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Fit to be tied: 3 new golf shoes vie for 'most comfortable' of 2015

Kiel ChristiansonBy Kiel Christianson,
Senior Writer
VIvobarefoot LINX golf shoes
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Despite a "barely there" weight, the Vivobarefoot LINX provides excellent support and a waterproof leather outsole. (Courtesy of Vivobarefoot)

I remember my first pair of golf shoes: smashed toes, stiff leather, sharp topline and backstay that blistered my heels within a few holes, and almost zero padding on the insole. Combined with metal spikes, this final feature led to a half-dozen sore spots on my soles, as the spikes pressed back into my feet.

In short, walking in golf shoes was torture. No wonder people got used to riding in carts.

Thankfully, golf shoe design has progressed as much, or more, than golf equipment design.

Now, when I get a pair of shoes to test and review, I take them straight out of the box and head out to walk 18 holes on my slightly hilly home course. If no blisters or hotspots develop, my toes don't pinch together, and my heels don't get sore, the shoes pass the test.

Even a few years ago, only one or two pairs each season would pass. Today, most shoes get pretty high marks. And this past month, I've received three pairs of very different shoes, all of which are legitimate contenders for "Most Comfortable Golf Shoes of 2015."

Ogio City Spiked Shoe ($110)

Pros: A squared toe-box provides generous room for my piggies, and the Ground Control spike system gave me the best traction I've ever felt in soft spikes. On the Irish Course at Whistling Straits, which was cartpath only, I did a lot of walking. Not only that, I did a lot of walking up and down some steep, gnarly dunes. With these spikes, I felt like Spiderman. Finally, the SynkFit insole is made from a type of memory foam, so it feels like you're walking on a pillow.

Cons: Those great spikes do leave a noticeable imprint on the greens, so watch other players' lines. More bothersome is the top layer of the insole, which started to peel away after a couple of rounds. (I noticed the same thing on a pair of Ogio shoes I reviewed last year.)

Ecco BIOM Hybrid 2 ($195)

Pros: Ecco was maybe the first golf shoe manufacturer whose shoes passed the straight-out-of-the-box test. The BIOM Hybrid 2 is a casual, stylish shoe crafted from ultra-soft yak leather. It could be worn as easily out for brunch as out for a round of golf. The unique waffle-iron-like sole provides over 800 traction points. The insole is cushy, and the overall shape of both insole and outsole forms to my foot. After walking 18 holes on the Straits Course at Whistling Straits in these, I felt like I could comfortably walk another 36, and look good doing it.

Cons: Ecco shoes are not cheap, nor are they light. But the BIOM Hybrid 2, like all Ecco shoes, will last -- and look good -- for many years.

Vivobarefoot LINX ($160)

Pros: Never heard of Vivobarefoot? Neither had I. It turns out they make several lines of women's and men's shoes designed to feel like you're hardly wearing any shoes at all. Their tagline is, "The foot has all the technology you need. The shoe lets your foot do its thing." Despite a "barely there" weight of 10.2 oz., the LINX provides excellent support and a waterproof leather outsole. The traction from the molded sole is adequate for most topographies. I wandered up and down several fescue-covered hills at Erin Hills in these shoes and never once slipped. One feature I appreciated was the low topline, which is well below even the short bootie-socks I like to wear. Some shoes with higher toplines tend to grab these socks and work them down into the shoe -- not the Vivobarefoot LINX.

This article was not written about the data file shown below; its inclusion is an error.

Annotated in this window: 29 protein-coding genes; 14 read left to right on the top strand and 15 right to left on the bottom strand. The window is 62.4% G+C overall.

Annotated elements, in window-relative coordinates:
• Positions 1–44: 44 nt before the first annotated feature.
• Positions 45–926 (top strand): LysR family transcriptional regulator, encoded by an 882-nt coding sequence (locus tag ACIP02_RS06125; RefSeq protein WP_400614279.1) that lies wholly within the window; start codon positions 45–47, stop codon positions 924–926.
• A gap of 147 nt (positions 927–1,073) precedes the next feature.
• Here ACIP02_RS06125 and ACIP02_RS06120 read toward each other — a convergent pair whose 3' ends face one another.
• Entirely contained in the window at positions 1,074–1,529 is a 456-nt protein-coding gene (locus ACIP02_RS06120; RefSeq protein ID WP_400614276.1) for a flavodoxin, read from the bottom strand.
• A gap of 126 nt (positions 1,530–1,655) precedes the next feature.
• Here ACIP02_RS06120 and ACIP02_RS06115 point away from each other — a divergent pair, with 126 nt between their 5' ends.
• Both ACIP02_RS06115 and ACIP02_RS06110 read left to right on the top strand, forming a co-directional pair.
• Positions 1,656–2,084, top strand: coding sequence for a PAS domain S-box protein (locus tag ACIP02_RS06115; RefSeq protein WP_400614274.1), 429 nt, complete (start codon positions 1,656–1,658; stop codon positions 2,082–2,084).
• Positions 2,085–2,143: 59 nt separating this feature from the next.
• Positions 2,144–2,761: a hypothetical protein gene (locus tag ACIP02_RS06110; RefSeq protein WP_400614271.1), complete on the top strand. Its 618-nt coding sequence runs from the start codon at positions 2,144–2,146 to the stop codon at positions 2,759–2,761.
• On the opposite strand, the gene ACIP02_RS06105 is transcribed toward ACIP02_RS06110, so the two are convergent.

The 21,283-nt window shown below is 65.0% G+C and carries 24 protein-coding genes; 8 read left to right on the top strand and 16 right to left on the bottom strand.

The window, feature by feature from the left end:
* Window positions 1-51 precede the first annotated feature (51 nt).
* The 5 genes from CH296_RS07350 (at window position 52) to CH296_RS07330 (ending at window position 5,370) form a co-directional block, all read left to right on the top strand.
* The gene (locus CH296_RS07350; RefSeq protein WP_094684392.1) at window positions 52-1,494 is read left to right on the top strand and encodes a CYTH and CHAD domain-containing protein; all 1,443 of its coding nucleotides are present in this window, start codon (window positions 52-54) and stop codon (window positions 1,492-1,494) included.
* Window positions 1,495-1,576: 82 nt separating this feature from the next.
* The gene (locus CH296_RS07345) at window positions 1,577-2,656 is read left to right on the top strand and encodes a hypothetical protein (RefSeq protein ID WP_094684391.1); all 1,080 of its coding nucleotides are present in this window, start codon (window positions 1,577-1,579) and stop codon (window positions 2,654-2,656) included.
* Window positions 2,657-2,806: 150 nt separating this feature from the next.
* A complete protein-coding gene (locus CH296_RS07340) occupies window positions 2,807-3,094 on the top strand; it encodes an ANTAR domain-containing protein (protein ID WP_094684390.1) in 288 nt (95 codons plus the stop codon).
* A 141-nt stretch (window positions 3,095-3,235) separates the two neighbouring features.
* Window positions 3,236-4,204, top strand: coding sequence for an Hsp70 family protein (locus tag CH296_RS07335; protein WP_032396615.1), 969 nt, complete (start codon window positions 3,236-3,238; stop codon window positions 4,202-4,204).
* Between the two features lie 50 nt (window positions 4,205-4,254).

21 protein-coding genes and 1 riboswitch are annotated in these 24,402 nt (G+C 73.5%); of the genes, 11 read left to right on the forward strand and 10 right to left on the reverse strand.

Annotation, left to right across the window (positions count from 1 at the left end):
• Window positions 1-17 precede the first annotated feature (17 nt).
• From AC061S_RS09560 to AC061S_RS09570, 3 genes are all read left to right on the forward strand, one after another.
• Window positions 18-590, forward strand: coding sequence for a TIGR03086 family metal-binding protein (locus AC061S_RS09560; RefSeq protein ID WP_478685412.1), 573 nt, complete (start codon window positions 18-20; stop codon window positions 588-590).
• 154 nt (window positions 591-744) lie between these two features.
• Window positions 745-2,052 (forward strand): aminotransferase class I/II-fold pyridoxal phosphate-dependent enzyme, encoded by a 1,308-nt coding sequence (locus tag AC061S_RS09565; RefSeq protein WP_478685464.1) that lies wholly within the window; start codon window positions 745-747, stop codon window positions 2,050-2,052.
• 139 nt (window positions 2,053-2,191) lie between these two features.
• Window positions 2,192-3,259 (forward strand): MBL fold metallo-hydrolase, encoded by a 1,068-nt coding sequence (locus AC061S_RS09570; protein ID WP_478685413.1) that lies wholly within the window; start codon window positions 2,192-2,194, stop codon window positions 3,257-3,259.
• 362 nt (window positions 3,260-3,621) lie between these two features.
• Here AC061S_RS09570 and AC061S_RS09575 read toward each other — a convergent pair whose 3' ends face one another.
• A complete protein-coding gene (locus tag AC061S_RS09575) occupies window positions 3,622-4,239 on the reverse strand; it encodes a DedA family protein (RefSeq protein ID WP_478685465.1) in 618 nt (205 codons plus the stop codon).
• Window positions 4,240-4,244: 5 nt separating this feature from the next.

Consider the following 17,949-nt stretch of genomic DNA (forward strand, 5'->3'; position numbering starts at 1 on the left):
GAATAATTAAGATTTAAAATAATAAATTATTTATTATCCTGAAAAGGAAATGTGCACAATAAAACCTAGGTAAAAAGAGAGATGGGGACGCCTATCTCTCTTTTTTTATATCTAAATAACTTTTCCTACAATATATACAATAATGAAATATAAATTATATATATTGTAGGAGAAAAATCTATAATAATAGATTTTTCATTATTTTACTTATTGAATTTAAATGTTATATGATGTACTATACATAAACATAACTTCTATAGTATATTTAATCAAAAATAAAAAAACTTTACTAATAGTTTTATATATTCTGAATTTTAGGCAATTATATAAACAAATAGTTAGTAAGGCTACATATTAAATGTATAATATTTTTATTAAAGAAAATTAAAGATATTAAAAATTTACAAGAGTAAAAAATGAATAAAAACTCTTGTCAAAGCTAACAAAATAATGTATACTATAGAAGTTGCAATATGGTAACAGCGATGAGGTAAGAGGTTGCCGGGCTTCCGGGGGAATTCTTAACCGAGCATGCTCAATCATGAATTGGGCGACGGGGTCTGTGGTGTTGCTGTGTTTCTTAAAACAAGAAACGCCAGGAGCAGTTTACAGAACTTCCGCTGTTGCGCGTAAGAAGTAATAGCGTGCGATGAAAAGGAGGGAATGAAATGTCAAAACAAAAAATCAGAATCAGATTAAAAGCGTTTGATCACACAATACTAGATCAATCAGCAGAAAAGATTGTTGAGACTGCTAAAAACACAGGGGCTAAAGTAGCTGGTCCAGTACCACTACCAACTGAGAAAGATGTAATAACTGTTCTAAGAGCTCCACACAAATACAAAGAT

Cons: The LINX are light and feel almost like you're wearing slippers or nothing at all. If you're used to rigid, high-profile golf shoes, they might take some getting used to.

Winner: "Most Comfortable Golf Shoe of 2015"

The title this year goes to the Vivobarefoot LINX. I'm tempted to wear these shoes for all sports activities, not just on the golf course. They'd be good crossfit shoes, walking shoes, running shoes, etc., etc. After 18 holes at Erin Hills -- a 7-plus-mile walk for golfers like me who tend to wander sometimes -- my feet felt better than they do most mornings when I get out of bed.

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Ogio City Spike golf shoesEcco BIOM Hybrid 2 golf shoes
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Kiel Christianson has lived, worked, traveled and golfed extensively on three continents. As senior writer and equipment editor for WorldGolf.com, he has reviewed courses, resorts, and golf academies from California to Ireland, including his home course, Lake of the Woods G.C. in Mahomet, Ill. Read his golf blog here and follow him on Twitter @GolfWriterKiel.

 
Reader Comments / Reviews Leave a comment
  • Most Comfortable golf shoe '15

    David Helter wrote on: Jul 21, 2015

    I have been wearing ECCO golf shoes (and other ECCO shoes) for more than 10 years. They were the first to introduce hybrid or spikeless golf shoes, which has created a revolution in golf footwear around the world. Without a doubt, they are the most confortable and versatile golf footwear I have worn. Regarding price, I always look at the price/value and ECCO provides the best ratio in my mind. Above all, the European styling is just what today's market is looking for.

    Reply

      • RE: Most Comfortable golf shoe '15

        Kiel Christianson wrote on: Jul 21, 2015

        Agreed--ECCO's entire line is tough to beat. This comfort thing is a tough call. As a walker, I gave a narrow nod to the Vivobarefoot, based mostly on weight. However, the BIOM Hybrid 2 would even be a great shoe for sightseeing, etc. -- it's that comfy (and stylish).

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